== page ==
Once the bases looked the way I wanted I moved on to refinishing the tops.
I applied the gel stain with a stain pad kind of like this one, but you can use a foam brush or even rags. I thought about doing a picture tutorial of applying gel stain, but I was hurrying to beat the snow so I’ll just give you some quick tips. Plus, there really isn’t a reason to reinvent the wheel since the folks at General Finishes have filled their website with a bunch of great video tutorials that show what to do in action. P.S. They aren’t sponsoring this post, they just have really great products that I love and use.
*Watch the gel stain video by going HERE.
- Wear gloves as this stuff doesn’t come off easily… just trust me.
- Gel stain is very thick, like pudding, dries very quickly and is highly pigmented so always work in small sections, like a leg or a 2 foot square section on a table top.
- If you are wanting to see the wood grain, like I did on these tables, wipe on a bit of finish then wipe it off with a rag, making sure there is a nice even coat and no streaks. Move on to the next section following the same procedure until it’s all covered.
- Let dry then reapply another coat if necessary.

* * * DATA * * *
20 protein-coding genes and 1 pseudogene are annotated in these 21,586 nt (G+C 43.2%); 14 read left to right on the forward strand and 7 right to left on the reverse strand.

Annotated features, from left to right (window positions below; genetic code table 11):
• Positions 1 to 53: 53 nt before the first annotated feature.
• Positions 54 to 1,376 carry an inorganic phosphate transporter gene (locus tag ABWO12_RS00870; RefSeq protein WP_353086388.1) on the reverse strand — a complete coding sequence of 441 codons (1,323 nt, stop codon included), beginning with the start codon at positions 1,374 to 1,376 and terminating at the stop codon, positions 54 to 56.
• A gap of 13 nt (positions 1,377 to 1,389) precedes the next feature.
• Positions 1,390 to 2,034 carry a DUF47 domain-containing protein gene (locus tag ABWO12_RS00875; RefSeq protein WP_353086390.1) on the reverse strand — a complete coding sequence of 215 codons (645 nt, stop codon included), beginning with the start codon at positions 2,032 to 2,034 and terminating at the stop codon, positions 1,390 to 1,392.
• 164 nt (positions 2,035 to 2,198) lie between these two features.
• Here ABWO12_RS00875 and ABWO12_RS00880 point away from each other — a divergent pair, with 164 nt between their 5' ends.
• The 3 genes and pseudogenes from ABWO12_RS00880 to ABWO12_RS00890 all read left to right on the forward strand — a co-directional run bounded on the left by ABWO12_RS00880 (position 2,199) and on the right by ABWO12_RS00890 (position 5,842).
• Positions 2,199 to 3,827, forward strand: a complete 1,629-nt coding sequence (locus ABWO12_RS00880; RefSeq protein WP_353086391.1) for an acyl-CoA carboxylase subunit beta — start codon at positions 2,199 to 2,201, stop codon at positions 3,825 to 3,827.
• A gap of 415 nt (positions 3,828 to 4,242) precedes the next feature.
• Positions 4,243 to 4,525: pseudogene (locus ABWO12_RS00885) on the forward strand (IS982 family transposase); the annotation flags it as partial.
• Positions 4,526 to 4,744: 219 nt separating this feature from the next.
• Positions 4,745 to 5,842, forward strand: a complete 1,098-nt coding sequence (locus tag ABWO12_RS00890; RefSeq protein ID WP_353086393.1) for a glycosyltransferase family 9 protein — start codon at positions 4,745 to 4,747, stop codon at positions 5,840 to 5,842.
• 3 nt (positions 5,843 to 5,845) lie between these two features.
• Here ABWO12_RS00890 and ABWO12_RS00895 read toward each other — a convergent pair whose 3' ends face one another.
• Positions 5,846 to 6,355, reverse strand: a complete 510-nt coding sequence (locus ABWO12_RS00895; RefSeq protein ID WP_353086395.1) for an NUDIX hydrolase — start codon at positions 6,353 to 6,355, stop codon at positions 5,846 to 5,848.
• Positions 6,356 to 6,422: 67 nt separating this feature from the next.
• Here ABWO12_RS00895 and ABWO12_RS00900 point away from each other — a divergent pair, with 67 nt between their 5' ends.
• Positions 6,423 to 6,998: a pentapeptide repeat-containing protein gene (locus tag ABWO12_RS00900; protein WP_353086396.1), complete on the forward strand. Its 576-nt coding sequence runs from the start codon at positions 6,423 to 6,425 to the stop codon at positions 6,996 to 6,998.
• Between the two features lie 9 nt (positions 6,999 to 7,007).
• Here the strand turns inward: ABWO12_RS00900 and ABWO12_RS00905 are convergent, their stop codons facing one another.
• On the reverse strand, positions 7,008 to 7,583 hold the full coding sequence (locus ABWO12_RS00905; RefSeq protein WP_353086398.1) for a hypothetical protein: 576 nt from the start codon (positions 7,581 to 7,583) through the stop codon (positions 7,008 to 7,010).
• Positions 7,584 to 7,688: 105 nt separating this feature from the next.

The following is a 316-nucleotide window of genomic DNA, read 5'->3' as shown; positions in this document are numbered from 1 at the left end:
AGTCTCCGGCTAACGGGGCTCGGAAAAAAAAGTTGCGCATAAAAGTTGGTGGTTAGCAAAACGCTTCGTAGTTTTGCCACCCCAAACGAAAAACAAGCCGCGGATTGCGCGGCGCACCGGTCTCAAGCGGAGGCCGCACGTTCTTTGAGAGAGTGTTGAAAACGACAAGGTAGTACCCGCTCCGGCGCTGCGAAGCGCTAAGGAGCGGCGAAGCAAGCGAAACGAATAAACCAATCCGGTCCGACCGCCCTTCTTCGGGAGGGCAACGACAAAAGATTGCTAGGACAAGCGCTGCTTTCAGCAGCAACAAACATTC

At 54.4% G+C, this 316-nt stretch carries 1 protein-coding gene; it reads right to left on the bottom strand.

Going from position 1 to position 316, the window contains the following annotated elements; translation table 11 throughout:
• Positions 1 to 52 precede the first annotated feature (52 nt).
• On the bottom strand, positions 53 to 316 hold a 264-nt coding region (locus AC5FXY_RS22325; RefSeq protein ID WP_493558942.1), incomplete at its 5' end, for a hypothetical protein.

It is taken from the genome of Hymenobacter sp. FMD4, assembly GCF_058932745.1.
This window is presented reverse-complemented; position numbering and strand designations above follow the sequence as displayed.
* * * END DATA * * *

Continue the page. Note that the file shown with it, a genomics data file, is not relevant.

- You can go to the General Finishes website HERE to learn more.
Once everything was good and dry I sprayed on 4 coats of top coat over everything to seal it all and give protection.
Here are the hand-painted results…
The lighting doesn’t show the distressing very well, darn it.
I’m working on my photography but I still have a long way to go.
Gotta take one bite of that big old elephant at a time, right?
On a side note, I have been wanting to tackle that green wall since the day we moved in. It’s up in a room that nobody other than family really sees so it keeps getting bumped down the to do list. I do have to say it looked pretty fun behind the pretty white tables and warm wood. Not pretty enough to keep forever, death by paint brush is still in it’s near future, but with my favorite painting it made me smile at it for the first time in 5 years so that’s something.
That gorgeous painting was a gift for our wedding and it’s one of my most precious things.
My neighbor growing up painted it just for me. He said every tom-boy, no matter how grown up and womanly, needed a reminder of her childhood and who she once was. I tend to agree. It is the stuff of freedom and daydreams. Sometimes on hard days, I sit in the family room and get lost in that sweet painting that is brimming with my favorite colors and memories. No amount of fancy dishes, pyrex, or pie pans could ever touch that handmade wedding gift in my eyes.
It’s the gifts given from the heart that mean the very most.
Hopefully the owners of these re-loved tables place them under a favorite painting or picture to compliment the rich wood and handed down aesthetic. May it become a favorite place to sit and think of happy days.
Now on to the banker’s desk so I can pull my ice covered car into the garage.
*If you are married, what was your favorite wedding gift?*